home before he dies.
The 95-year-old painter met Deepa Wadhwa, India's ambassador to Qatar, Sunday and surrendered his Indian passport.
"When he announced he was becoming an honorary citizen of Qatar, he made a political statement. Handing over the passport was only a formality. He is justified because the system has failed him, the court has failed him and even our gods have failed him," Ram Rahman, activist, designer-photographer and a close friend of Husain, told IANS.
In a open letter to Home Minister P Chidambaram on Monday night, Rahman, along with intellectuals Vivan Sundaram, Arpana Caur, MK Raina, Shubha Mudgal and K Bikram Singh, said "the acceptance of citizenship of Qatar by Husain has caused anguish to the artistic community".
They called it "a national tragedy".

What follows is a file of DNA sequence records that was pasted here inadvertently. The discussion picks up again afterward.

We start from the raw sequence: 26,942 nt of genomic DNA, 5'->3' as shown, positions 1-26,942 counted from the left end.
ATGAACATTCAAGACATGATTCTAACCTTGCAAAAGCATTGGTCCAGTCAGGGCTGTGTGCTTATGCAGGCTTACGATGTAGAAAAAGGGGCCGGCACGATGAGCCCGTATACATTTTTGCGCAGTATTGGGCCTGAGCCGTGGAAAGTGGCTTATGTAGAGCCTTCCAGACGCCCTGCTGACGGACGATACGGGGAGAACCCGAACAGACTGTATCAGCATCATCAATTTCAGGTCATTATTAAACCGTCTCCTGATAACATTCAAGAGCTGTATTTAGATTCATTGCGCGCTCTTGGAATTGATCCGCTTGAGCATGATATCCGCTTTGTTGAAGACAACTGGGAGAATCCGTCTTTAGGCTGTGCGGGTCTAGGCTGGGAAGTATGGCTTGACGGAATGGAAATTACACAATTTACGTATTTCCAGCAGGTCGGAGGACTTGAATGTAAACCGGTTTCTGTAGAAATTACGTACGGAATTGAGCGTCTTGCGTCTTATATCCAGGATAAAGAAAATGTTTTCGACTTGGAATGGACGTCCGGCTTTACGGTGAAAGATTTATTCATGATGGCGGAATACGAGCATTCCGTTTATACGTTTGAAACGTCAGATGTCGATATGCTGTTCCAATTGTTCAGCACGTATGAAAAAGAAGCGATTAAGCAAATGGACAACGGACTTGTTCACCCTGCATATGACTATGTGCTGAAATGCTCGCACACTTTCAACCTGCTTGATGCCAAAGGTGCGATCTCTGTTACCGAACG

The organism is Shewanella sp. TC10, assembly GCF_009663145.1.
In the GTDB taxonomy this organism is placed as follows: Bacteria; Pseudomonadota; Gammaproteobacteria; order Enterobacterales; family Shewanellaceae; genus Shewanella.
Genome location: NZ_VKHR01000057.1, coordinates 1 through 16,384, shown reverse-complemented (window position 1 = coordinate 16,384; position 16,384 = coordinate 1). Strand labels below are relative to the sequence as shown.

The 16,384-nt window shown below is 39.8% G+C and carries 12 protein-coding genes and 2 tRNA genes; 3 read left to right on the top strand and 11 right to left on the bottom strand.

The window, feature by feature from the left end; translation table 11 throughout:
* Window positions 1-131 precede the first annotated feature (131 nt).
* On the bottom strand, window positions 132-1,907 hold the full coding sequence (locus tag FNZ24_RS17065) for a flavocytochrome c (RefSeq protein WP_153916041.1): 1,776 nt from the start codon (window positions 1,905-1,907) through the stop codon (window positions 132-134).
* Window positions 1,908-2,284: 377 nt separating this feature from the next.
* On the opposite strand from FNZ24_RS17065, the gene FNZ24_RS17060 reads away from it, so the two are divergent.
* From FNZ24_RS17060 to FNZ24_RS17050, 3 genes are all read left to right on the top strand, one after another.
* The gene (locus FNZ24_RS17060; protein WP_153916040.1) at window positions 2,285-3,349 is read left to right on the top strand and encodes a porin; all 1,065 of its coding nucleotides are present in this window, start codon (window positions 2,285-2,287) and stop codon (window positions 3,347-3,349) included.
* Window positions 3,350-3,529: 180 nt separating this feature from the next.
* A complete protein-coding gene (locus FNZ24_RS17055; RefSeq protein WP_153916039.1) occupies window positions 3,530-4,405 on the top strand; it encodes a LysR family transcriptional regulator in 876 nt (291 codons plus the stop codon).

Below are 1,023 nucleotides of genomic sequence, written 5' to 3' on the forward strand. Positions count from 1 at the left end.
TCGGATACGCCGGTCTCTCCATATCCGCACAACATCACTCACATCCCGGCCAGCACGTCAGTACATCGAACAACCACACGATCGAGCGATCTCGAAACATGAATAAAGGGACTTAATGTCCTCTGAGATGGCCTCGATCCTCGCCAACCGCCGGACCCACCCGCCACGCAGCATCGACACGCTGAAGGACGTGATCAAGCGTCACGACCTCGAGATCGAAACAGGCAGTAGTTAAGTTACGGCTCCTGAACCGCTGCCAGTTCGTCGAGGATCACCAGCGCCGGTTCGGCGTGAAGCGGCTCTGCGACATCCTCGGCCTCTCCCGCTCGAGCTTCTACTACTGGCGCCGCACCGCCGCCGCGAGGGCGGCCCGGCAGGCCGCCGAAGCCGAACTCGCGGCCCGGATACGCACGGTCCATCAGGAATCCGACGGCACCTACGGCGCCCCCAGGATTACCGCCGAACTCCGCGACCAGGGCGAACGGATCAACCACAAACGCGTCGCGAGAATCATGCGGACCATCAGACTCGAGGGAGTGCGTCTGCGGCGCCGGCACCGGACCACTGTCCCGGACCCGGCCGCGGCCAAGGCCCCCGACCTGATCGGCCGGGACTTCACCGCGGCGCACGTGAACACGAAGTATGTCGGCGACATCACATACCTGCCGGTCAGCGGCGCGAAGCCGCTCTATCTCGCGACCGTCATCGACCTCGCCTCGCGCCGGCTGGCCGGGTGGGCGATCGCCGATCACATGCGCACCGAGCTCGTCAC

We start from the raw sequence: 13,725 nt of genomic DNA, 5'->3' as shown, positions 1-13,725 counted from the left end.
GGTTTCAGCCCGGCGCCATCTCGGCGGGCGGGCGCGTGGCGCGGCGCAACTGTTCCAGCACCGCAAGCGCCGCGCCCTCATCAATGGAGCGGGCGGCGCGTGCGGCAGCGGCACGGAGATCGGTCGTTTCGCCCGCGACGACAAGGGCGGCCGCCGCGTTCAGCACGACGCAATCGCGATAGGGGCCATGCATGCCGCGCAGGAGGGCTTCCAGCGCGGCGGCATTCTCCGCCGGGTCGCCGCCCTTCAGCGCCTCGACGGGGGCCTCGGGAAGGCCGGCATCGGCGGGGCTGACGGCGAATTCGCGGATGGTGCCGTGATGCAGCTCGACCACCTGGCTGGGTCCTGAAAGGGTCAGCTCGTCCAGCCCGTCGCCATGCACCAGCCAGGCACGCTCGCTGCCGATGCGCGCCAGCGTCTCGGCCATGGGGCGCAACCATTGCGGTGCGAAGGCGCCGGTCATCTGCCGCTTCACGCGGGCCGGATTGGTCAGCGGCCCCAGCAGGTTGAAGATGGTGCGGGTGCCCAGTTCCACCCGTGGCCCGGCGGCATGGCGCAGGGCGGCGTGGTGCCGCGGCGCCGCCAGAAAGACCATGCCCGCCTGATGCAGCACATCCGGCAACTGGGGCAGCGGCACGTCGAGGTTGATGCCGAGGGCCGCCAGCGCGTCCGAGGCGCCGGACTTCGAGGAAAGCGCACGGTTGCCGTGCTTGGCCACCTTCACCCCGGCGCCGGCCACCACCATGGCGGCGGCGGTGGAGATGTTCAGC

Rahman and the others wanted to know what kind of security would India provide him if he chose to return.
Veena Sikri, a former ambassador to Bangladesh and head of the Ford Foundation chair at the Jamia Millia Islamia University, said that "the citizenship was Husain's choice".
"There are many Indians who adopt other countries' nationalities. It is part of the globalisation process", Sikri told IANS.
"He was trying to put the past behind. Personally, I think religion should not be dragged into politics. India's diaspora runs into millions. Just because Husain has given up the Indian citizenship, it does not mean Husain cannot return," she said.
Farooq Nizami, a Husain fan and keeper of sufi saint Nizamuddin Aulia's dargah in Delhi, feels that the artist should not have "given up Hindustan".
"He should not have surrendered Indian citizenhip. He was born here, brought up here and the country gave him fame. He should have given the matter some more thought," Nizami told IANS.
Said Naren Bhikhu Ram Jain, director of the New Delhi-based Art Mall: "Tea grown in Darjeeling was taken away by the British. Husain, the pride of India, will now be known as the pride of Qatar. We will repent."